The colorful world of Malagasy weaving, a melody of patterns and textures.

Weaving, a valuable tradition in Madagascar, plays an interesting role in the country’s cultural identity. It is a means of differentiating one region from another, due to the traditions of each. Recognize the materials used and weaving techniques by visiting renowned weaving workshops, and see the finished products and markets for these products.

The cultural essence of Malagasy weaving? A heritage of traditions

Important rituals and ceremonies in Malagasy culture evoke the significance of weaving in Madagascar. Take part in these special events, and notice how embroidered garments and accessories look. Weddings, christenings and funeral ceremonies are just some of the events that feature woven garments and accessories.

Note the materials used in Malagasy weaving.

The substances used vary from region to region, depending on local tradition.

Raphia :

A natural string torn from the leaves of the palm tree, called « raffia », is used to make splendid objects such as bags, hats, carpets and mats.

Cotton weaving :

Cotton weaving is used for clothing, scarves, tablecloths and wall dyeing. A precious material used in Malagasy weaving is silk. Traditional techniques are used to produce quality silk. It is used to make luxury garments and shrouds.

Leaf fibers :

The leaf fibers of the pandanus tree, dyed and braided, also generate substance for Malagasy weaving. Inventing mats, bags, hats and more, weavers move in with their know-how. Other plant fibers, such as sisal and hemp, also play a part in the basis of handcrafted products.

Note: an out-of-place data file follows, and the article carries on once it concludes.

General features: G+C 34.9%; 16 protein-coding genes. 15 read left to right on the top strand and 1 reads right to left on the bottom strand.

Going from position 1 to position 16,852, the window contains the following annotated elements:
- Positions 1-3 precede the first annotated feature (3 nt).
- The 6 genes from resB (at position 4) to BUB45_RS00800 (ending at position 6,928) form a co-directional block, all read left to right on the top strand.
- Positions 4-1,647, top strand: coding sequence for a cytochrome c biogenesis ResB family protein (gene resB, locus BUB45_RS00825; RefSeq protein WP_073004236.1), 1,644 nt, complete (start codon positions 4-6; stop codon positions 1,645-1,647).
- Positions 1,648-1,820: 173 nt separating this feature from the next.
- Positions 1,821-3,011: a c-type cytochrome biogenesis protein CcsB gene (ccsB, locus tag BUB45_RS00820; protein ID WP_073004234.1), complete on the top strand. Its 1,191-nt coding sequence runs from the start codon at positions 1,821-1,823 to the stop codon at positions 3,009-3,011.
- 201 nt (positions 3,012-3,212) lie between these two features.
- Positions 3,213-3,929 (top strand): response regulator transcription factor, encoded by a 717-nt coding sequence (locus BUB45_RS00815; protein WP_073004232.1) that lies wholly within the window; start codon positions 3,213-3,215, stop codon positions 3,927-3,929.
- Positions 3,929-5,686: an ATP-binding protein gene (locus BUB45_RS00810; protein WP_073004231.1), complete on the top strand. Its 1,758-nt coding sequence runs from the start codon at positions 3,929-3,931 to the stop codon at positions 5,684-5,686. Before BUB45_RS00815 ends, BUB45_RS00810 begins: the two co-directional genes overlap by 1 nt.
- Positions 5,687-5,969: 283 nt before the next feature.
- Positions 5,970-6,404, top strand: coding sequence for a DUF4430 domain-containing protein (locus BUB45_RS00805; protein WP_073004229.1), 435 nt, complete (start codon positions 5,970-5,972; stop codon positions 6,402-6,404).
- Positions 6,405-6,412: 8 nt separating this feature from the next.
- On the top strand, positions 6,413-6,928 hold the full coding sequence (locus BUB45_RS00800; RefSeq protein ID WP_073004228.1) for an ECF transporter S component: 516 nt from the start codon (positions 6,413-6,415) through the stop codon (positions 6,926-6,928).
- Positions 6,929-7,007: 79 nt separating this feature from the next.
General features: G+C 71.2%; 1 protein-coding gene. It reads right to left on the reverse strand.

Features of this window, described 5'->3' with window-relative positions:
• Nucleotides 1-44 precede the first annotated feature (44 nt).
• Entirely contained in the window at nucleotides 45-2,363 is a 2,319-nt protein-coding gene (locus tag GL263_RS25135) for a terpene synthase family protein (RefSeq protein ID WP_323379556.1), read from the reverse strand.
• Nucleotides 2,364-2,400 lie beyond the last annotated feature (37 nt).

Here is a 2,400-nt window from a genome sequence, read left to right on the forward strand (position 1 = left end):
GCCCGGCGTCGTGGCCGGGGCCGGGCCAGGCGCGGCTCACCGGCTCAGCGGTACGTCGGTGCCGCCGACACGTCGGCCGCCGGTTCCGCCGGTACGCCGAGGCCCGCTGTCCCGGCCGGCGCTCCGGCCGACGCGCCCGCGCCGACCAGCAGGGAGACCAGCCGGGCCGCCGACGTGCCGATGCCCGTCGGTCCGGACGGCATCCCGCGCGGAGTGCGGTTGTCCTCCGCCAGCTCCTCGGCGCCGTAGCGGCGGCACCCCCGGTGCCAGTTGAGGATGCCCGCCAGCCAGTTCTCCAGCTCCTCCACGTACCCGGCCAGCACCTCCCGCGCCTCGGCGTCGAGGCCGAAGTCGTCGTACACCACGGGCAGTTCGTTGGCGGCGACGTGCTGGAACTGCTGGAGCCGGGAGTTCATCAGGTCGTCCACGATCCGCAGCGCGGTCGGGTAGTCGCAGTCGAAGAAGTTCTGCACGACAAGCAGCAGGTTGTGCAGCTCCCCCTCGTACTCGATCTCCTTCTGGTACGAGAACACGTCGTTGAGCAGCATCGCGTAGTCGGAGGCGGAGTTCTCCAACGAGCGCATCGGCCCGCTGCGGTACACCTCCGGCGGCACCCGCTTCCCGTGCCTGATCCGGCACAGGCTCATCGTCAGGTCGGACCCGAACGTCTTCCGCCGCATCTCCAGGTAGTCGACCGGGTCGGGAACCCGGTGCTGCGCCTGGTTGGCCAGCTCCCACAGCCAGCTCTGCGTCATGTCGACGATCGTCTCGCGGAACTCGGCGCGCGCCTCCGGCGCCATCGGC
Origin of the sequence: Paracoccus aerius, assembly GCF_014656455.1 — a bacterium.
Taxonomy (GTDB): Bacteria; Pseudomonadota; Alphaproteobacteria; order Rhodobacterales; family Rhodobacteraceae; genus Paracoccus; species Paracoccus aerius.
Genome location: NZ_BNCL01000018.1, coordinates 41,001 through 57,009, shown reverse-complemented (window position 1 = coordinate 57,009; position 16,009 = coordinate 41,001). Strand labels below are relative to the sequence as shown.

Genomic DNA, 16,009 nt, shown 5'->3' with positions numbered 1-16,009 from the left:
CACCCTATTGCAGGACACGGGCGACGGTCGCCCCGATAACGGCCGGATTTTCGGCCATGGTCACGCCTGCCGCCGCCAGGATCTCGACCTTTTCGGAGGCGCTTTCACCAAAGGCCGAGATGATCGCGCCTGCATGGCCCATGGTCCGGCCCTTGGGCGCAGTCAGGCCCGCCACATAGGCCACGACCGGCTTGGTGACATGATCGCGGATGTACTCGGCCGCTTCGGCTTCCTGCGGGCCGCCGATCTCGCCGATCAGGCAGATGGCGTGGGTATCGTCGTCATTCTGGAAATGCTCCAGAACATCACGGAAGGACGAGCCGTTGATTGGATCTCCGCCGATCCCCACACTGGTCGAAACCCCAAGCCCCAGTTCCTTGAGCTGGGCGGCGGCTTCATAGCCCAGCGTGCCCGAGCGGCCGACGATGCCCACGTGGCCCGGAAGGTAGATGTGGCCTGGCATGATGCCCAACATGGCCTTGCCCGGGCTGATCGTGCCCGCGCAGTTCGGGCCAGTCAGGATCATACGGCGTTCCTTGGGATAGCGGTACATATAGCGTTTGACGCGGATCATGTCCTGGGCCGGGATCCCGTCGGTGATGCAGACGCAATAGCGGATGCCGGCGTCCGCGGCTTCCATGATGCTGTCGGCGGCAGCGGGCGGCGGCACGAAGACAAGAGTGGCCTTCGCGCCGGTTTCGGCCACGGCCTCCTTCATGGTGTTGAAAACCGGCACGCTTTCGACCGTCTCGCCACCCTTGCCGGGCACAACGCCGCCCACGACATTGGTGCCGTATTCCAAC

How do the Malagasy weave?

Malagasy people mainly use hand weaving to create a variety of weaves. Using a hand loom, they have the flexibility to invent different patterns. A technique called broché is used to create intricate designs and deserves special attention. Before weaving, the threads are dyed to give depth to the pattern. The colors used are resistant and give weaves unique patterns. Finally, braiding is a technique that uses plant fibers and is used to create objects such as hats, mats, baskets and placemats.

You can visit weaving workshops in Madagascar to learn how the Malagasy do it.

Visit the workshops, and buy weaving products directly from the artisans. Demonstrations of silk and cotton weaving are also available. Learn more about these delightful addresses:

  • The craftsmen’s workshop of the Sahalandy association in Antsirabe.
  • The Greta workshop in Antsiraranana.
  • The Ampanihy cooperative in Ambalavao for traditional silk weaving.
  • Ny Hary, a weaving workshop in Antananarivo, learn and buy.

Where can you find excellence in finished weaving products?

Malagasy weaving offers a wide range of products. Admirable tablecloths, cushions, bags, hats, clothes, dyes and fabrics (lamba) are on display. Take a stroll around the island, scouting out places to shop or window-shop.

  • The Digue market in Antananarivo
  • Ambalavao on the Haute Matsiatra, known for its silk production.
  • Manakara, on the coast and known for its handmade silk industry.
  • A nosy be in the Diana region.
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